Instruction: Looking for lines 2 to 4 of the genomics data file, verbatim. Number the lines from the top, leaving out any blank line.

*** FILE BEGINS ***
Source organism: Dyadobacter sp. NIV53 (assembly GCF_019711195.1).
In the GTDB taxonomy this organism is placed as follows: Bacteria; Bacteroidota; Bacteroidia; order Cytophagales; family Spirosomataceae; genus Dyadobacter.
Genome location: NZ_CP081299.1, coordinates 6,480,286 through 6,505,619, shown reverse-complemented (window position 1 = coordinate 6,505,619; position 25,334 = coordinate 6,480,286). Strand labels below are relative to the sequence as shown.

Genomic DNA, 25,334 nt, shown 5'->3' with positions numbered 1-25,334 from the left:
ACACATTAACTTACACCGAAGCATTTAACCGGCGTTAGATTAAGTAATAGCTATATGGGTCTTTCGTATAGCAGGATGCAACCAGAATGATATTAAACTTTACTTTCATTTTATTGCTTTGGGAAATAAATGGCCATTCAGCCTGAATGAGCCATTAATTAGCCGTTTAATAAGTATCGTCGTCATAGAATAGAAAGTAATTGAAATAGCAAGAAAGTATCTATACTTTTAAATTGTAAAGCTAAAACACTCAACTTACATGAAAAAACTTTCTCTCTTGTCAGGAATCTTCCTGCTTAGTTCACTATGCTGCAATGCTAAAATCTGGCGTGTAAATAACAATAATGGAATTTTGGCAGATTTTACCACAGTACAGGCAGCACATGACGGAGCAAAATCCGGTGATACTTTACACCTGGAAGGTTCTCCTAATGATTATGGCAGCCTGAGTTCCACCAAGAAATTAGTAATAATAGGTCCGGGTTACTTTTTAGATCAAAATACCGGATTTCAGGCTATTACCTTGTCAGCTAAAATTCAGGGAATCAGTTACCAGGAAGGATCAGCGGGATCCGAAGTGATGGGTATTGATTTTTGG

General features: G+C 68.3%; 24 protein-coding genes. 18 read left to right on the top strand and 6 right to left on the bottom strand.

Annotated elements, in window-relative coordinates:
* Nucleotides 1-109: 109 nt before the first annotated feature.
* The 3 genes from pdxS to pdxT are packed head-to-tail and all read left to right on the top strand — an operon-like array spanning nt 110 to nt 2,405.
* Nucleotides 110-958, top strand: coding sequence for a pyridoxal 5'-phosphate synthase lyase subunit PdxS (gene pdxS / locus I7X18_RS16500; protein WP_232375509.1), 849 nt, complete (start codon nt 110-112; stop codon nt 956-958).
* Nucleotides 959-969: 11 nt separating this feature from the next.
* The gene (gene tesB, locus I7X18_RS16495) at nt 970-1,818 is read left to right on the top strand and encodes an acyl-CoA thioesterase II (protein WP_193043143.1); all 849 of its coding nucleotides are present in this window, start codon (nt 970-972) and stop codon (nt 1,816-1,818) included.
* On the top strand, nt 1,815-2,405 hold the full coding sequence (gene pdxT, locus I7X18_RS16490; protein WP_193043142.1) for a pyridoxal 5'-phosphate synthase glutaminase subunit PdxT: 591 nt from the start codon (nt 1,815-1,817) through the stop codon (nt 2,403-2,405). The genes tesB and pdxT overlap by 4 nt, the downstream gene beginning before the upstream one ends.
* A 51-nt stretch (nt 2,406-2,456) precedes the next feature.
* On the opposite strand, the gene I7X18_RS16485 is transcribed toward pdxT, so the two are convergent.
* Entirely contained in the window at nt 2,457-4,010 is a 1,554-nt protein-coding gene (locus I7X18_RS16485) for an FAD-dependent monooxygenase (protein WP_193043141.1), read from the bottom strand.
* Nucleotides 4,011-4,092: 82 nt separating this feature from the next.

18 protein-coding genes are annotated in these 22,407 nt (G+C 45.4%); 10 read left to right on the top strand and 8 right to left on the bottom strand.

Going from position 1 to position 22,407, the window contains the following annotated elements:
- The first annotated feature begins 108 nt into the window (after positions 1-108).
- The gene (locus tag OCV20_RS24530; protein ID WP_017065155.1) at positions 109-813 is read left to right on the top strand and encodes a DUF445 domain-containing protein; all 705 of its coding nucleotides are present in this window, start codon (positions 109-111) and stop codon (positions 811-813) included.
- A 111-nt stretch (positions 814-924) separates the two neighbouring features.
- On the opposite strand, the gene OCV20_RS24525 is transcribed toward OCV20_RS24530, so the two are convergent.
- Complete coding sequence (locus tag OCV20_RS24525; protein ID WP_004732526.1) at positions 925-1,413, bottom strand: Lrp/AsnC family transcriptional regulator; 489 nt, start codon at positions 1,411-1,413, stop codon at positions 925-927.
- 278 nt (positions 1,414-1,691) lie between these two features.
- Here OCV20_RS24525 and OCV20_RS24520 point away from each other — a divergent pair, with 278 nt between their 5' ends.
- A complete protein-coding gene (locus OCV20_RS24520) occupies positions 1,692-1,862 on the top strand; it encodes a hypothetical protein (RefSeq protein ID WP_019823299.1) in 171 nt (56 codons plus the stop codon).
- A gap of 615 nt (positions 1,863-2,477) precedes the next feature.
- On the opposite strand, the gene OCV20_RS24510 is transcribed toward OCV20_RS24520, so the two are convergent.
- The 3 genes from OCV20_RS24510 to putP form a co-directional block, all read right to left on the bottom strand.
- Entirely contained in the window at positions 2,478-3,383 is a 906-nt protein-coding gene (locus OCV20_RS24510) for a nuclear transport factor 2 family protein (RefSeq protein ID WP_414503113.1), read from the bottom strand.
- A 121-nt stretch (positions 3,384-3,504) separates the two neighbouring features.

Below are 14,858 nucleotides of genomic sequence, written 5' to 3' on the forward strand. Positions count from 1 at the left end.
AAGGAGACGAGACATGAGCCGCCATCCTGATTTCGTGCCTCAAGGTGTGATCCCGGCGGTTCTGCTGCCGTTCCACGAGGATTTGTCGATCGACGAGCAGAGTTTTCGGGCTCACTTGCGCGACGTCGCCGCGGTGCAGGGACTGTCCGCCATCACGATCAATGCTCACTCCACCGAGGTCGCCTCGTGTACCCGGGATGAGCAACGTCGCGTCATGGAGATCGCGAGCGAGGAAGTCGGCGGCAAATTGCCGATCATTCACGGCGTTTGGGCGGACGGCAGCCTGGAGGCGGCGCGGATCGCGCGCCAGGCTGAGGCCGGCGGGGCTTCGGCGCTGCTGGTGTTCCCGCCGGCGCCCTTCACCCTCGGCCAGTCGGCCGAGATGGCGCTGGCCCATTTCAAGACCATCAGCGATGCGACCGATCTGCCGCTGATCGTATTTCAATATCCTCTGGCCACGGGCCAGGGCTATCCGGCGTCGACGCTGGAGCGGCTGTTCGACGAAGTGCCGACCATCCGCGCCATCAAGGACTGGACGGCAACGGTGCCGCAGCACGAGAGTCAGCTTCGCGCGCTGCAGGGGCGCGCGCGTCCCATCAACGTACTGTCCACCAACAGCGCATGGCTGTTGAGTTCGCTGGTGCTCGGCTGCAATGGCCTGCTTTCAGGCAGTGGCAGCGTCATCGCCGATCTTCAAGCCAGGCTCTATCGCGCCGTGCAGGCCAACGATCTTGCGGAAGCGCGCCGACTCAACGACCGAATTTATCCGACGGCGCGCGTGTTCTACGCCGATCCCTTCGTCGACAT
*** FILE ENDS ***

In the GTDB taxonomy this organism is placed as follows: Bacteria; Bacteroidota; Bacteroidia; order Cytophagales; family Spirosomataceae; genus Dyadobacter.
Genome location: NZ_CP081299.1, coordinates 6,480,286 through 6,505,619, shown reverse-complemented (window position 1 = coordinate 6,505,619; position 25,334 = coordinate 6,480,286). Strand labels below are relative to the sequence as shown.

Genomic DNA, 25,334 nt, shown 5'->3' with positions numbered 1-25,334 from the left: